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  • Writer's pictureÖzden Sevimli

7 Reasons, why I will never use MBTI, 16 Personalities, Gallup, DISC & Co again

MBTI, DISC, Gallup & Co are OVER

Who doesn’t know them: personality profiling tools like MBTI/Myers-Briggs Type Indicator, 16 Personalities, Gallup/Clifton Strengths Finder, DISC, etc. These systems are great because they help us understand ourselves and others better and work better together.

I have always been the biggest fan and proponent of MBTI/16 Personalities, but filling out the questionnaires always made me overthink, feel insecure, and annoyed. Answering the questions, it simply made no sense to me that I should position myself between the two ends of a scale, or I couldn't think of examples of how I usually behaved in certain situations, and - too often for my taste - I would then just place myself somewhere in the middle.

By now, I know that my doubts and gut feelings were always right: Questionnaire-based personality profiling tools are weak indeed. Therefore, before anchoring one's identity in these test results or making decisions based on them, one should be aware of these significant weaknesses of such tests:


1. We don't know ourselves as well as we think

We are naturally biased when it comes to describing ourselves. As humans, we tend to over- or underestimate ourselves and can also be completely blind to inherent talents or weaknesses. Therefore, we cannot assume any objectivity here. If our answers depend on how self-aware, reflective, and honest we are, how much can we rely on their accuracy and precision?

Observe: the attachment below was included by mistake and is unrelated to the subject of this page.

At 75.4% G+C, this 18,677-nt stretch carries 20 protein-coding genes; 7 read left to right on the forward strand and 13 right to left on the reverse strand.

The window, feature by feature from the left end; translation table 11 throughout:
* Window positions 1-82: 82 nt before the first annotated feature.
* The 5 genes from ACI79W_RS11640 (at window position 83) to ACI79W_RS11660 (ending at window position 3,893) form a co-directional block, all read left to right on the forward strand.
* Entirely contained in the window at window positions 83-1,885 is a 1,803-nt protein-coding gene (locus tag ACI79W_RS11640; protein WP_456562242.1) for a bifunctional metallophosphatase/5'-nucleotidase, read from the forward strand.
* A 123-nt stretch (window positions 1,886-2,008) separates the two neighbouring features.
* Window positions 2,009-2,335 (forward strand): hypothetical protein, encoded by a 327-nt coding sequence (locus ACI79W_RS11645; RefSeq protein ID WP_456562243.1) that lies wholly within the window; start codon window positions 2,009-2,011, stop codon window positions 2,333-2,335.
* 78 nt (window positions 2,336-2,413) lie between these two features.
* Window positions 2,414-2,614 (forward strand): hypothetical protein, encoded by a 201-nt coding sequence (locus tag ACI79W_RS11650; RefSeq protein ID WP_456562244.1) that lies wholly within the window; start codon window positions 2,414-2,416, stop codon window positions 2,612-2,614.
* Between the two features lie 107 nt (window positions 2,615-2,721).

2. We like to present ourselves in a certain light

Since we answer questions about ourselves, these tests are naturally open to (conscious or unconscious) manipulation. Our answers will likely be driven by considerations like these: How would I like to be? How do I behave in an ideal scenario? What strengths would they like to see in this job?


3. The scales are invented and arbitrary

The tests are partly one-dimensional and oversimplified, while human experience is multidimensional: For example, I am classified as introverted or extroverted, but I am ambivert and behave differently depending on the situation. Introversion & extroversion or thinking and feeling are not the ends of a scale, but rather part of different spectrums.


4. Our answers represent only a momentary snapshot

The results represent a snapshot and do not take into account that behaviours are dynamic and context-dependent. Our answers will always depend on the current situation and also on the respective mental, physical, and psychological condition. The latter is even proven in connection with the menstrual cycle.


5. We don't find out who we really are, but what masks our environment has forced us to wear